Comment: Entrenched attitudes towards 'consumer' demand are shifting at last

Published: 13/06/2002, Volume II2, No.5809 Page 17

The UK's 43,000 GPs start to vote this week on a new contract which, if agreed, will introduce massive changes unthinkable even a decade ago. The new contract framework, negotiated by the NHS Confederation on behalf of the government, has been signed up to by health ministers in all four UK countries. It proposes to relieve GPs of responsibility for out-of-hours care, unless they wish to keep it, and to give much greater powers to managers in primary care organisations. Unlike now, when the health secretary holds a contract with individual GPs, the new contract will be between the primary care organisation and the practice. The new contract will also offer the option for GPs to become salaried.

The introduction of NHS Direct, and walk-in centres, in the face of some opposition from the British Medical Association, were visible signs of the government's determination to make primary care more convenient to the consumer, which seems to have shifted some entrenched attitudes about provision.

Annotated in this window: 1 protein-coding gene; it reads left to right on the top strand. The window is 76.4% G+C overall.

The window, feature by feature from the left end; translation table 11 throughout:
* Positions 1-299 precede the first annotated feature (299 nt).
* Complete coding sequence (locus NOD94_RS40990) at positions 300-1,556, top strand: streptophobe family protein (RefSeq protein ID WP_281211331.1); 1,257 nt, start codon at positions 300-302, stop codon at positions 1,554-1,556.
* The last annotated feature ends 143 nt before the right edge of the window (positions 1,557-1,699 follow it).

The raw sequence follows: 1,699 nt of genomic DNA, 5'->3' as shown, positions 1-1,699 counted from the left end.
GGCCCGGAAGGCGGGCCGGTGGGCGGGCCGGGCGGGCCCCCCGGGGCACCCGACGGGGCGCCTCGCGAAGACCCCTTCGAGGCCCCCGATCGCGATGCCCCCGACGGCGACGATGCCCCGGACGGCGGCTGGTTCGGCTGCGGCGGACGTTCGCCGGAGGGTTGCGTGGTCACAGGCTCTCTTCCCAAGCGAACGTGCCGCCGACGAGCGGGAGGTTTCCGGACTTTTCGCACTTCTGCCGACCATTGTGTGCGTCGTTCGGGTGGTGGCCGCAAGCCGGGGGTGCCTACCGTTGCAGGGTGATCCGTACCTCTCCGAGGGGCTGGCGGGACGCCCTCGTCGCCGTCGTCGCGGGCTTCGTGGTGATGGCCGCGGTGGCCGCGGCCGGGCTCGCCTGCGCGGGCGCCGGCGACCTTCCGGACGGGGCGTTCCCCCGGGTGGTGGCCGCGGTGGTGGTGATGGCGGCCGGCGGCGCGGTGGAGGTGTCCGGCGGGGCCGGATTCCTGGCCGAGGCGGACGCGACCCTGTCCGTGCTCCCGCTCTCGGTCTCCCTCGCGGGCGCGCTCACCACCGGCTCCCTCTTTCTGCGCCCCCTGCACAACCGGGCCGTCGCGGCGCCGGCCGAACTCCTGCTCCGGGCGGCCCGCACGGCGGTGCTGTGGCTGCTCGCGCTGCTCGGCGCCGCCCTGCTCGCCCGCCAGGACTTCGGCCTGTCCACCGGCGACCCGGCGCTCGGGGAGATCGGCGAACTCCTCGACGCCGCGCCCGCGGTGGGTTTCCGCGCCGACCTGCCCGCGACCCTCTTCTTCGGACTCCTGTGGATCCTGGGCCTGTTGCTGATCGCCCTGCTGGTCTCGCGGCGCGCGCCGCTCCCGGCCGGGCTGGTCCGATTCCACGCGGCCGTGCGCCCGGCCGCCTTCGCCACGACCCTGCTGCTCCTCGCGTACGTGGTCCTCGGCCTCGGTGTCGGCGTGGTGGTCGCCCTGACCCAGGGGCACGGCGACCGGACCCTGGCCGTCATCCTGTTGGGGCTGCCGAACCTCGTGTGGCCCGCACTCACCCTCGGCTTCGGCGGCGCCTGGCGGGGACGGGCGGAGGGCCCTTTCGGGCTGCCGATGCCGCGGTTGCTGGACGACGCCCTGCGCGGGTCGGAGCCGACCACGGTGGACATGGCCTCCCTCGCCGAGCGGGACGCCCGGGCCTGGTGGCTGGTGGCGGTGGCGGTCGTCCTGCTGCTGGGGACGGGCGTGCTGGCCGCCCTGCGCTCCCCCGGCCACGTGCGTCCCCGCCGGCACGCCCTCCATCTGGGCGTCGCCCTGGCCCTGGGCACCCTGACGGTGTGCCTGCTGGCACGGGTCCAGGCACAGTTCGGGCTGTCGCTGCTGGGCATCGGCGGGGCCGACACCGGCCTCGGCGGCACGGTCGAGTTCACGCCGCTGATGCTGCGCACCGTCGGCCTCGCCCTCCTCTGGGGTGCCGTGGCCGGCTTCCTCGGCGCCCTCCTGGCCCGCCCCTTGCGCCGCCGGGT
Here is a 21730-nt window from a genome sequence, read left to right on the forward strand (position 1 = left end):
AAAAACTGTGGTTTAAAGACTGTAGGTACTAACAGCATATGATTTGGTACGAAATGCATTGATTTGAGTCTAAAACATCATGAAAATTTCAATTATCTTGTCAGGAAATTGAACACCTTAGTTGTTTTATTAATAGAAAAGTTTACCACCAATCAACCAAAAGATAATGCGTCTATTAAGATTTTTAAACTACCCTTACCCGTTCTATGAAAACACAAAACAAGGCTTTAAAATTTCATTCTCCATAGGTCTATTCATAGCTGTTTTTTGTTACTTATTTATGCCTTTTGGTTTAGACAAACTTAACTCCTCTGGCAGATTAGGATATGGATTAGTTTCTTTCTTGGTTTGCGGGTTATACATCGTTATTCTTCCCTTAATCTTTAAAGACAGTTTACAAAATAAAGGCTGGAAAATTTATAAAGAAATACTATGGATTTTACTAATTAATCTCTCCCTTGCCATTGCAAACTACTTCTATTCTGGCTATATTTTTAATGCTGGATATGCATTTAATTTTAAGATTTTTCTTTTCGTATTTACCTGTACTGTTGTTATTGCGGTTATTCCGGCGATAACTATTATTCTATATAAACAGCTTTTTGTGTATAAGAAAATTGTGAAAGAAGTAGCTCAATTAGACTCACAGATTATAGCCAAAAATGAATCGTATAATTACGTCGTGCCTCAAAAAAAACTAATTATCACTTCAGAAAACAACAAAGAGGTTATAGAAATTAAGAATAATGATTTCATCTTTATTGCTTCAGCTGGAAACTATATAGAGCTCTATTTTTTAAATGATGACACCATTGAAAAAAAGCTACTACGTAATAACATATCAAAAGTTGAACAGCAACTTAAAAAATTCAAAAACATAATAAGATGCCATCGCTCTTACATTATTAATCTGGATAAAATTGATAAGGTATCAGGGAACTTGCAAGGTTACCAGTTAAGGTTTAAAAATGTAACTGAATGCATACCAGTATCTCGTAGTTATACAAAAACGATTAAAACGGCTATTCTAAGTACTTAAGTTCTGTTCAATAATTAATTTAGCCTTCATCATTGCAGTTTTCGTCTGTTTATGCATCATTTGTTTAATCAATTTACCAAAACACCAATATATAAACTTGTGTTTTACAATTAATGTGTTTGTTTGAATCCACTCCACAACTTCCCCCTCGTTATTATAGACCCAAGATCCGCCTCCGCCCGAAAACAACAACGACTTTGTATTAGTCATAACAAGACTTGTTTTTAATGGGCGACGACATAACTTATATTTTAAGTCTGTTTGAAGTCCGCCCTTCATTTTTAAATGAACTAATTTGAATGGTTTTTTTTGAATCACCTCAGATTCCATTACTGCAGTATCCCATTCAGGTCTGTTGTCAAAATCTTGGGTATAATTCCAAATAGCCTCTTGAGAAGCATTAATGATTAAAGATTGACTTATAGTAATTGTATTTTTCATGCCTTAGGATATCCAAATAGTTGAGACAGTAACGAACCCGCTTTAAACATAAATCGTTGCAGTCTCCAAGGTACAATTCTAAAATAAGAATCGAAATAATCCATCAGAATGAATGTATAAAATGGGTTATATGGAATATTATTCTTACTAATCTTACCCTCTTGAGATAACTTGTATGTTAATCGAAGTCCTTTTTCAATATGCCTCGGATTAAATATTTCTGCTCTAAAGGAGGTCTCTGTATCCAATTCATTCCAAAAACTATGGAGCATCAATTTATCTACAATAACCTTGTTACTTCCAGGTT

The news that most of the country can now offer access to a GP appointment within two days (cover feature, pages 22-25) seems like another milestone on the modernisation journey. Even if the real figure is lower than that indicated by primary care trusts' snapshot surveys, and common sense suggests it may well be, and even though much of London is missing the target, there is still a sense of GPs tackling access. It is heartening to see practices giving attention to demand management and effective use of skill mix. How many in the profession were looking at flexible provision 10 years ago?

But it is early days, and the drop in the proportion of practices meeting the government's two-day target suggests a loss of momentum. It will be interesting to see what the next couple of surveys reveal as they will coincide with many PCTs getting established and struggling with premises problems and shortage of staff. The target of 90 per cent of practices offering a GP appointment within two days by March 2003 will still be a considerable challenge for practices in many areas. But it is to be hoped that primary care organisations will encourage the mood of cautious optimism in general practice which the new contract heralds. And that GPs will continue to concentrate on access even if the 48-hour target does not form part of the contract. l